In another installment of Financial Literacy Month, Talking Cents is covering the costs of buying a home. Since purchasing a home is one of the biggest investment you will make, it’s important to make sure that you understand all that comes with it. By saving and preparing for all related home buying costs, you will be less likely to encounter any unforeseen financial trouble, like too much credit card debt. Let’s take a look at some of the costs.
Costs of Buying a Home
Down Payment: This cost is generally 10-20% of the price you pay for the home. If you want to buy a house for $150,000, you will need a down payment of $15,000 to $30,000. There are first-time home buyers programs that require less than 5% down, but you will have to check your area and eligibility for those programs.
Closing Costs: Expect to pay 2-5% of the purchase price of the home in closing costs. These are charges from the lender and third parties. Sometimes, you can negotiate to have the seller pay a portion towards closing costs. The cost can include loan origination fees, attorney fees, inspection fees and much more.
Home Inspection: A home inspection is an important step to take although it is another cost to cover. Ranging anywhere from $300-$1,000, a home inspector will evaluate your home for issues related to plumbing, electrical, foundation and sometimes pests. This upfront cost can save you thousands of dollars if major issues are found before you sign on the dotted line.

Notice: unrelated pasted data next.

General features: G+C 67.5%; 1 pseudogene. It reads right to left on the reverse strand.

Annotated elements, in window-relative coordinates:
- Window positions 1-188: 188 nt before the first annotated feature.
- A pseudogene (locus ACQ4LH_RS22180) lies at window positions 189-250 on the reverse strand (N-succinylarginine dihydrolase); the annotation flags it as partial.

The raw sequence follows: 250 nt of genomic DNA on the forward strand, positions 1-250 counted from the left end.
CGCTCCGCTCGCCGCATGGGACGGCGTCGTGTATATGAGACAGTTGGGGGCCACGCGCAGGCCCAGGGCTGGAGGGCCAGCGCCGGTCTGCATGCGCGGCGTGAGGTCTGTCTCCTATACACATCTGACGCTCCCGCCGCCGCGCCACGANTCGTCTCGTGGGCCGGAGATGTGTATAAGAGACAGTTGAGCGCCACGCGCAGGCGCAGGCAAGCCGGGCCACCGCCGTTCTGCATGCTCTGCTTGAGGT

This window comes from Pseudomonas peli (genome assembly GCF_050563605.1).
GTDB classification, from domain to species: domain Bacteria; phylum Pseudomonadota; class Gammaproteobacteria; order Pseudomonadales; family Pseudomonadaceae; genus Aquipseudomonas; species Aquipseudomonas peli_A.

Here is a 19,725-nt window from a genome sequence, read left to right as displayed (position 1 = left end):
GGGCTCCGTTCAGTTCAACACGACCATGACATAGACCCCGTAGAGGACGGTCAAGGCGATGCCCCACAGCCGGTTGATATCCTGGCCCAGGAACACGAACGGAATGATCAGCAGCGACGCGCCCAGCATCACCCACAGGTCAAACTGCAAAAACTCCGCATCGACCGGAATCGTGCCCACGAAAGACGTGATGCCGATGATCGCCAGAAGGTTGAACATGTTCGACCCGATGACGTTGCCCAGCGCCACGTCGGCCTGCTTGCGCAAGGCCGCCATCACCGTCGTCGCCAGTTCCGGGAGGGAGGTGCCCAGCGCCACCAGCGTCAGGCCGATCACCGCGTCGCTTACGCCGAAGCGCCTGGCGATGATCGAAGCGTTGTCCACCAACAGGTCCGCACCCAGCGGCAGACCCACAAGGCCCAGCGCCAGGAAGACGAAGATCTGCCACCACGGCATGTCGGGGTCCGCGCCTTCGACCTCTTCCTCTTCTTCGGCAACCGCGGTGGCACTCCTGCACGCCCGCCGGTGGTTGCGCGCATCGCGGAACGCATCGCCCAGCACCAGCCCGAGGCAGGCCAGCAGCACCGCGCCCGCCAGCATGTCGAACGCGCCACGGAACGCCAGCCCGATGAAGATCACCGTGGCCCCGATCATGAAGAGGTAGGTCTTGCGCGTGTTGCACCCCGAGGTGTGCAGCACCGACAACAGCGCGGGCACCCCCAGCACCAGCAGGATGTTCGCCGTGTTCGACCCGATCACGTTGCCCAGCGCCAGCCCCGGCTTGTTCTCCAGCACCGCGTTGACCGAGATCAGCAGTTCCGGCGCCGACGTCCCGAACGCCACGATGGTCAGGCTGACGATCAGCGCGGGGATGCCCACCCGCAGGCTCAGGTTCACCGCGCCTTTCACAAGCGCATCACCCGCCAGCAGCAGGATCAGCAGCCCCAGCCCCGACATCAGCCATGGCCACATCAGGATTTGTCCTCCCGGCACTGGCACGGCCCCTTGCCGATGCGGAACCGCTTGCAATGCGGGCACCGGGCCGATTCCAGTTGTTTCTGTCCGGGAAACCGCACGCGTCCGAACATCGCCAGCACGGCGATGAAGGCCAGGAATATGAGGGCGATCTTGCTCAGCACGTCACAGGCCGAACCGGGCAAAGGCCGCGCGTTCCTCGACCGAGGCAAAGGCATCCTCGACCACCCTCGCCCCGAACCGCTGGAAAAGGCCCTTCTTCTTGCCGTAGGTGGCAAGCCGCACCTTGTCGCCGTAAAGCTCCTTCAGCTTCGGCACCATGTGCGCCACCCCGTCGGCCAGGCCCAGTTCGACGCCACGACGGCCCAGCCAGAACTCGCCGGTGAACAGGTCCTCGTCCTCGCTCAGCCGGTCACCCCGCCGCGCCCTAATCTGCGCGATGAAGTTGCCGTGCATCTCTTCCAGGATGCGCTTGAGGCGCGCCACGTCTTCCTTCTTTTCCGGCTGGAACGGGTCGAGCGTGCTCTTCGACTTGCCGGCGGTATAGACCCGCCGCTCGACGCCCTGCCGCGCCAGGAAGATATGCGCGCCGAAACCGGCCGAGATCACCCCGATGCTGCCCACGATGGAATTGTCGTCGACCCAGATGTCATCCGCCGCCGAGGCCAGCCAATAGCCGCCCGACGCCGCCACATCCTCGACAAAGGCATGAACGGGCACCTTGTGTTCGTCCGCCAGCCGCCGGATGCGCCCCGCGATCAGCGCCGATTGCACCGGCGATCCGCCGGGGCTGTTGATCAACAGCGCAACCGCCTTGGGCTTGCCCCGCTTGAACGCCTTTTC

Mortgage Payment: A mortgage payment includes the principal, interest, taxes and insurance. Make sure to use a mortgage calculator when estimating costs so it will be closer to reality than just breaking down the principal amount. This is a great way to avoid unexpected costs and debt.
Avoiding Debt When Purchasing a Home
Immediate Repairs: There may be unexpected repairs that need to be taken care of soon after you purchase your home. It’s important to have savings available just for this occasion. Start putting away a little every month to ensure you aren’t hit with a $2,000 repair bill with no money free to put towards it.
Budget: Ensuites, acreage, granite countertops all come at a premium whether you are renting or buying. Make sure your budget is reasonable and that you follow it! Don’t extend yourself and become house poor. This could spiral and create opportunities for credit card debt.
Bi-monthly Mortgage Payments: Depending on your interest rate, you may benefit from making bi-monthly mortgage payments. By sending in an extra payment dedicated toward the principal only, you will pay less in interest and pay off the mortgage in fewer years. The lower your interest rate, the less this strategy helps. Make sure to investigate your bank’s program; many suggest avoiding programs and simply sending it in yourself.
Research will be key in this process. Learning the in’s and out’s of mortgages, finding a first-time home buyer’s class and preparing a budget that accounts for saving and a mortgage will be crucial to keeping you away from too much debt. To learn more, visit ACCC’s Homeownership section.